Twenty-three years ago, a young, ambitious branch manager at a large employment agency worked her butt off to qualify for a recognition conference. She was rewarded with a trip to New York City, where she joined her CEO for tea and conversation in a venue at the top of The World Trade Center. “Can you imagine how I felt,” she says, “getting attention from the CEO of a billion-dollar company?”

Talk about motivation. It took her only six years after that to become the company's youngest-ever regional vice president. The woman's name is Brenda Anderson, and today her passion about the value of recognition events serves her well as CEO of Site (formerly the Society for Incentive and Travel Executives). Site is one of seven founding association members of the Meeting, Event, and Incentive Coalition, an advocacy group that has quickly made strides toward becoming a powerful voice for our industry. Read about it in our interview with Anderson starting on page 7.

I applaud Anderson and all the others who are speaking out about the value of meetings and events. Consider this a heartfelt plea to make your voice heard, too — both within and outside of your company. I realize that many of you are under company restrictions that prevent you from speaking to the press. And we're all gun-shy after blatant mischaracterization of meetings and events in the mainstream media. But like it or not, our industry is in the spotlight. And there's plenty you can do without showcasing your company name, or even your name. Among the options:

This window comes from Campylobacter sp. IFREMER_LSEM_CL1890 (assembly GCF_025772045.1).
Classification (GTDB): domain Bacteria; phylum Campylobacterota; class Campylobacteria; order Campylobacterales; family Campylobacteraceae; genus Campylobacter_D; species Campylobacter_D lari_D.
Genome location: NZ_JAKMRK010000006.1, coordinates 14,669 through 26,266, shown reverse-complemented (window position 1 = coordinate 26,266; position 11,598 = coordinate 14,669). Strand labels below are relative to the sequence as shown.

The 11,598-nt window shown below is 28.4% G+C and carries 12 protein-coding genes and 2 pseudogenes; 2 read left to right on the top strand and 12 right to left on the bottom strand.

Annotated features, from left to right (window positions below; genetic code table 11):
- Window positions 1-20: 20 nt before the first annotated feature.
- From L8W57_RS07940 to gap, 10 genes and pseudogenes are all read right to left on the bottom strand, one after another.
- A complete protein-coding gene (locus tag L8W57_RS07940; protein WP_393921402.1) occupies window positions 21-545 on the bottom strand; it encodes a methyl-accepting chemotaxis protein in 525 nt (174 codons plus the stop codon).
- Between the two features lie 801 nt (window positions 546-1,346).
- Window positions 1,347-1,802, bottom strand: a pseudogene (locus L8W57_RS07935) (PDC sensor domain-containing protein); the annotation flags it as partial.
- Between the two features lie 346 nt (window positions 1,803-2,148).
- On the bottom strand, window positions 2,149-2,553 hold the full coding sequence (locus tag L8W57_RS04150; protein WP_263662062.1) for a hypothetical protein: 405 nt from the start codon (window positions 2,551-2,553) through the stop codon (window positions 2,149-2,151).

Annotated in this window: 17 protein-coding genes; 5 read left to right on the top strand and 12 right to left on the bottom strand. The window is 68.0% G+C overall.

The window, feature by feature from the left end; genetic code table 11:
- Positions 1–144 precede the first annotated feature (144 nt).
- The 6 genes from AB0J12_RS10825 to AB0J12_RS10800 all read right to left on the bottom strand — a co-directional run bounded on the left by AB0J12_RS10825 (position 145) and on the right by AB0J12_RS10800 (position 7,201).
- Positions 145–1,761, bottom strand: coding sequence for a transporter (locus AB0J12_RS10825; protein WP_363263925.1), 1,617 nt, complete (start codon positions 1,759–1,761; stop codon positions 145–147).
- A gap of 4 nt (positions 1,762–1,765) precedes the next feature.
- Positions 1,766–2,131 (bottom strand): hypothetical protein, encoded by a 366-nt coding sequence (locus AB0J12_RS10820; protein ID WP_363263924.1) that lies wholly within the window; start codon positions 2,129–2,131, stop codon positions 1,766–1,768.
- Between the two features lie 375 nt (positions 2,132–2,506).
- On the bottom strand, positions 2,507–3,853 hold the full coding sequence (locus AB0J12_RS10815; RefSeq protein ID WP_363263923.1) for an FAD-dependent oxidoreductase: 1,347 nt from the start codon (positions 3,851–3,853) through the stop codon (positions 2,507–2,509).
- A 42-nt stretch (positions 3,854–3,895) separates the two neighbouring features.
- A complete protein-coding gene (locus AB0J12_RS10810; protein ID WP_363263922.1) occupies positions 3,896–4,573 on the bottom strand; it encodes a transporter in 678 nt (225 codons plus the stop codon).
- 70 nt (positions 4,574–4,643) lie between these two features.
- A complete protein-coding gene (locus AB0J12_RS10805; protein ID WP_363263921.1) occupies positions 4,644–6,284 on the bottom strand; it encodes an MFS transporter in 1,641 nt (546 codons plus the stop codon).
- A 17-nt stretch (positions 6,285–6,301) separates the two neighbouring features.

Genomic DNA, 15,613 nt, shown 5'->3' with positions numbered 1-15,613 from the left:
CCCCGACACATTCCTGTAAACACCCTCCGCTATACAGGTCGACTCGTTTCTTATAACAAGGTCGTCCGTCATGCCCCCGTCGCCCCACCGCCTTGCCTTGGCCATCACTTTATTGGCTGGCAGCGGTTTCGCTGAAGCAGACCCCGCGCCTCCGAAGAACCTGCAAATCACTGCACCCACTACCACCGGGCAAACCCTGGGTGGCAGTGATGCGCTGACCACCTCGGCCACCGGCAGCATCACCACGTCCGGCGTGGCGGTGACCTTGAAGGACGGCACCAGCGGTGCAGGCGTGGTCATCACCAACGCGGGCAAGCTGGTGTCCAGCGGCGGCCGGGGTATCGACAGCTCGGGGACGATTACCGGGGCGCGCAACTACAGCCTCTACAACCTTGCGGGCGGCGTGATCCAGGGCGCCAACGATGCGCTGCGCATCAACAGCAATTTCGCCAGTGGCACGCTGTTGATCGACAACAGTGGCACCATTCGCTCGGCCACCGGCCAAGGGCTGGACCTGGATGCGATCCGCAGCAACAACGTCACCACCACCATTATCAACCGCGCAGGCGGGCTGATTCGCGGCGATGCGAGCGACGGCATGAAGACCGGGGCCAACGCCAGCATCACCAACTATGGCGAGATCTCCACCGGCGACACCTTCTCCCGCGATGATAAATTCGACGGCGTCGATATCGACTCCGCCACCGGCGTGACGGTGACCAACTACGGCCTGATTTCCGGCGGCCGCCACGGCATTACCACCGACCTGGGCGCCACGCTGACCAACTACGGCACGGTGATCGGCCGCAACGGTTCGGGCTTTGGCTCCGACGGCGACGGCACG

• Sign the e-petition at keepamericameeting.org, a grass-roots campaign to show support for meetings and events that is endorsed by the industry coalition, FIM and its sister magazines, FICP, and many others (page 8). The signatures do not include company names, and you can choose to be completely anonymous. Your voice will still count.

  • Support the coalition's policy guidelines for meetings, events, and incentive travel for companies receiving funding from the Troubled Asset Relief Program (page 9). Even if your company is not a TARP recipient, share the guidelines with your senior leadership and consider adopting them. They leave no room for ethical loopholes and clearly lay out professional policies and procedures. The more our industry can self-regulate, the lesser the odds that government will swoop in with a whole new set of guidelines.

  • Write, write, write — especially to your local congressional representatives and local media. The coalition has released sample letters to editors and letters to legislators that make it easy. Find them at ustravel.org and on other industry Web sites

  • Get involved with your meetings-industry associations. They are working collectively to create a strong and unified voice to help turn the perception tide.

Meetings are not about corporate excess or corporate greed. Meetings are about people and the human need to gather together, in small groups and large, for a wide variety of reasons. They are about the housekeepers, banquet servers, and bus drivers who staff the hospitality and travel industry; they are about the employees in Corporate America who work long hours to qualify for recognition programs; and they are about you and me. In this dire economy, there are many reasons to be smart about meetings, from showing return on investment to carefully managing every dollar of meeting spend — but there are few reasons to cancel meetings, other than the fear of public and media perception.

It is time to stand up and be heard about why meetings matter.